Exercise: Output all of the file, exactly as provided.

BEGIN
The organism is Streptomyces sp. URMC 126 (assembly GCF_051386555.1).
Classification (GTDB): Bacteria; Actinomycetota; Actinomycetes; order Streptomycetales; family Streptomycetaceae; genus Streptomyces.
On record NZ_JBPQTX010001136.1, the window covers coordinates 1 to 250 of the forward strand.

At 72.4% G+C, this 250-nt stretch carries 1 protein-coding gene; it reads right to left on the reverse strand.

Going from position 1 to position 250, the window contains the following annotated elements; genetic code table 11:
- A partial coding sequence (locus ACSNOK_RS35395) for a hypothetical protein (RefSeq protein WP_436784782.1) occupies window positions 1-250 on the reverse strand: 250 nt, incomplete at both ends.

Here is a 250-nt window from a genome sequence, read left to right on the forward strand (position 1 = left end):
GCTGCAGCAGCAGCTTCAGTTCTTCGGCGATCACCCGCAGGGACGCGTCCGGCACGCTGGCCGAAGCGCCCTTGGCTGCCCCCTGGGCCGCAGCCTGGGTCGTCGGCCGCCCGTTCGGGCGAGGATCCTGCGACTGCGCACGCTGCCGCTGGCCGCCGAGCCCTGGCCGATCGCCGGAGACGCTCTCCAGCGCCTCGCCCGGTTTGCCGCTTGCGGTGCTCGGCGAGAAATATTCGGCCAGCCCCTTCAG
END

The organism is Streptomyces sp. URMC 126 (assembly GCF_051386555.1).
Classification (GTDB): Bacteria; Actinomycetota; Actinomycetes; order Streptomycetales; family Streptomycetaceae; genus Streptomyces.
On record NZ_JBPQTX010001136.1, the window covers coordinates 1 to 250 of the forward strand.

At 72.4% G+C, this 250-nt stretch carries 1 protein-coding gene; it reads right to left on the reverse strand.

Going from position 1 to position 250, the window contains the following annotated elements; genetic code table 11:
- A partial coding sequence (locus ACSNOK_RS35395) for a hypothetical protein (RefSeq protein WP_436784782.1) occupies window positions 1-250 on the reverse strand: 250 nt, incomplete at both ends.

Here is a 250-nt window from a genome sequence, read left to right on the forward strand (position 1 = left end):
GCTGCAGCAGCAGCTTCAGTTCTTCGGCGATCACCCGCAGGGACGCGTCCGGCACGCTGGCCGAAGCGCCCTTGGCTGCCCCCTGGGCCGCAGCCTGGGTCGTCGGCCGCCCGTTCGGGCGAGGATCCTGCGACTGCGCACGCTGCCGCTGGCCGCCGAGCCCTGGCCGATCGCCGGAGACGCTCTCCAGCGCCTCGCCCGGTTTGCCGCTTGCGGTGCTCGGCGAGAAATATTCGGCCAGCCCCTTCAG